Technology in Society

How Technology is used in society and how it affects it

Another sad case of lottery scam victim losing money

I got this email today from someone who lost money because of the fake Microsoft lottery wining. He thinks that my site is Microsoft, and contacting me based on that.

People are milked in these scams on fake courier and insurance fees, then bank fees, and the scam goes on as long as the person continues to pay in the hope of getting money.

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Apostrophes and special characters in names

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Yahoo has an article on how apostrophes and other non-English punctuation in people's names cause a lot of trouble, specially when computers are involved.

It can stop you from voting, destroy your dental appointments, make
it difficult to rent a car or book a flight, even interfere with your
college exams.

Google Adsense gets keyword right, but context is wrong

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I use the Linux dump program to do backups. I use a set of scripts making the process as unattended as can be. The scripts send me an email with the result so I am informed of the outcome.

Viewing today's email status message in Gmail had a hilarious surpise in it. Look at the ad on the right hand side.

Google thought that the email subject and text here has "Dump" in it, an display an ad about "She dumped me" ... "Get your girl back".

Work-at-home offers front ending Money-Mule for cybercrime

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Mainstream media is finally covering money-mule scams disguised as a work at home offers.

Cyber crime comes in many forms, whether it is phishing, 419 Nigerian scams, fraudulent cheques or money order scams, and much more. In all cases, money changes hand, and it needs to be funnelled back to the scammers in a way that will hide its origins.

To this end, the scammers recruit often unsuspecting people who are a bit naive, unscrupulous and often greedy. The offer normally comes in the form of someone being an agent for a company, collecting payments and sending them.

Scammers infest Virtual worlds: SecondLife pyramid schemes and EVE Online investment scams

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Over the years, I have written on various internet scams, including advance fee fraud, classified ads forged cheques, winning the lottery, and more. It is sad to see a lot of people fall victims to them, either out of ignorance, desperation and/or greed.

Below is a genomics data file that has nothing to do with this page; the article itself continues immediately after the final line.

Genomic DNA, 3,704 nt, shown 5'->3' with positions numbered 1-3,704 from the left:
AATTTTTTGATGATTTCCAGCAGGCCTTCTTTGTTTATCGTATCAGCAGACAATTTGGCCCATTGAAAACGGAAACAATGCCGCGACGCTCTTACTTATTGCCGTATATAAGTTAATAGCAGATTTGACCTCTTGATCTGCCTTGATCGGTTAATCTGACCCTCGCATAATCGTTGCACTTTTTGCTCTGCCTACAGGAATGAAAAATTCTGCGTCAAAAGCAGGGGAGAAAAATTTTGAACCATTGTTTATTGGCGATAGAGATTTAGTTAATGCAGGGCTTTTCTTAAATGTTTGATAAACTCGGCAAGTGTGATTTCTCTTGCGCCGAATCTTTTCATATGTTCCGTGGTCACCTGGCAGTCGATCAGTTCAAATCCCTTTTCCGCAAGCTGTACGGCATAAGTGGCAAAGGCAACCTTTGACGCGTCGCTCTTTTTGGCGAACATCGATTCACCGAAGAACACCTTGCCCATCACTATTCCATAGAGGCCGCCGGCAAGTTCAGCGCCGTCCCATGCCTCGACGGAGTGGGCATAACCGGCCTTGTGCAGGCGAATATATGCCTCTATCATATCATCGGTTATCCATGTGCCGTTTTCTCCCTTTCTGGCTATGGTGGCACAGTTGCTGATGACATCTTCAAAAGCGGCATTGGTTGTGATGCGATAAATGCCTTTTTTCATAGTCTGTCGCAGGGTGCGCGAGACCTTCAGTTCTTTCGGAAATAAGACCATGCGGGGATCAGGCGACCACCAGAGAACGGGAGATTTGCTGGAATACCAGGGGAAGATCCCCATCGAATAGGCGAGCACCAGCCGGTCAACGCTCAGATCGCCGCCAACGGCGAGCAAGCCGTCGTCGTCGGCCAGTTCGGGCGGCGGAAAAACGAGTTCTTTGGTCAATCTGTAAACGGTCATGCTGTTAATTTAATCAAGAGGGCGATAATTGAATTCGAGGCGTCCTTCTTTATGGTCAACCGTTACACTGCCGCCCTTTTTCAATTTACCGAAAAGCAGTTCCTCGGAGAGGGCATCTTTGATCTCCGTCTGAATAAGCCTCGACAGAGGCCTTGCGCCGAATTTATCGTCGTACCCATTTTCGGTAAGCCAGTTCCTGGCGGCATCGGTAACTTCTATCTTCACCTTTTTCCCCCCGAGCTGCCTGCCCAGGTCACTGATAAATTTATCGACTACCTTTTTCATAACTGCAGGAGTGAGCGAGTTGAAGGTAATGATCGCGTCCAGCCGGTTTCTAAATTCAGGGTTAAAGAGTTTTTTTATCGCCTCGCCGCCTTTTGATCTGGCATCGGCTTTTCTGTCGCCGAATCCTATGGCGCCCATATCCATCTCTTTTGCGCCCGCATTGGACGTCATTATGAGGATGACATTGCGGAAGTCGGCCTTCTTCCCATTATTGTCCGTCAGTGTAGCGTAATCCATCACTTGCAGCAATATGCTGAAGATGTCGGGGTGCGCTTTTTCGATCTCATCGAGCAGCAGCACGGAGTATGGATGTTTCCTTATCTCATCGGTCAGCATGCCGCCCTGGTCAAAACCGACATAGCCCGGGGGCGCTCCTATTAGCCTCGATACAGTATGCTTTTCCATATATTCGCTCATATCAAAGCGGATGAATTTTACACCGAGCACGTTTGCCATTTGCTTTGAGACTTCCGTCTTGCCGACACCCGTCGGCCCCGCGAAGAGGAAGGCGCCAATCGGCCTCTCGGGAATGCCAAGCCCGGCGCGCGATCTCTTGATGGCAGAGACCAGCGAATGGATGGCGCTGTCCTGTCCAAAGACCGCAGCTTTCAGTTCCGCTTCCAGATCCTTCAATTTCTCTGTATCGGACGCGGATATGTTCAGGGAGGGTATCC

Just like the real world, virtual worlds are now the targets of scammers. Players of both EVE Online and SecondLife have suffered from scammers. This includes several investment scams on EVE Online, and a more recent SecondLife pyramid scheme.

Internet Scam: UN Contractor in Iraq finds millions of dollars

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Here is another scam. This criminal claims that he is a contractor for the UN in Baghdad, Iraq, and that he found $65 million US dollars, and want help to move the money. 

From    Michael <amark215@yahoo.com>
reply-to    mix215@yahoo.com,
date    Nov 25, 2007 5:19 PM
subject    Can I Trust You ?Wait Your Reply   
   
   
Greetings,

Craiglist scam: criminals posing as police detectives "confiscate/sieze" goods

Another unusual scam, is when someone advertised tools for sale on Craigslist on behalf of someone else.

A couple of people call and set an appointment to see the tools. They then claim that they are detectives and that they have to sieze the tools.

The victim is perplexed and does not ask for an I.D., and even helps loading the tools in the van. They then try to take some other tools from his garage, but he says this is his.

So, the less is to ask for an I.D. if this happens to you.

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Fake winning: Millenium Scientific Computer Game

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This is yet another example of an email scam claiming that you won a prize.

In order to lower suspicion, they mention that there are no tickets to buy and only your email is used. This is to preempt the question: "how can I win a lottery when I did not buy a ticket?"

From: emones deprts <estonmeskromes@web.de>

Dear Beneficiary,

Hoax web site: Marry Our Daughter

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Marry our daughter is an American web site that claims it is a referral service for those wanting to marry young girls.

They say that their "service" centers on the fact that it is legal under US law to marry young girls (aged 14 to 16) with the consent of their parent or guardian.

Moreover, they advertise a set bride price for each girl ranging from $20,000 to $50,000. They even stress that the practice of the bride price is biblical and that the entire site is driven by

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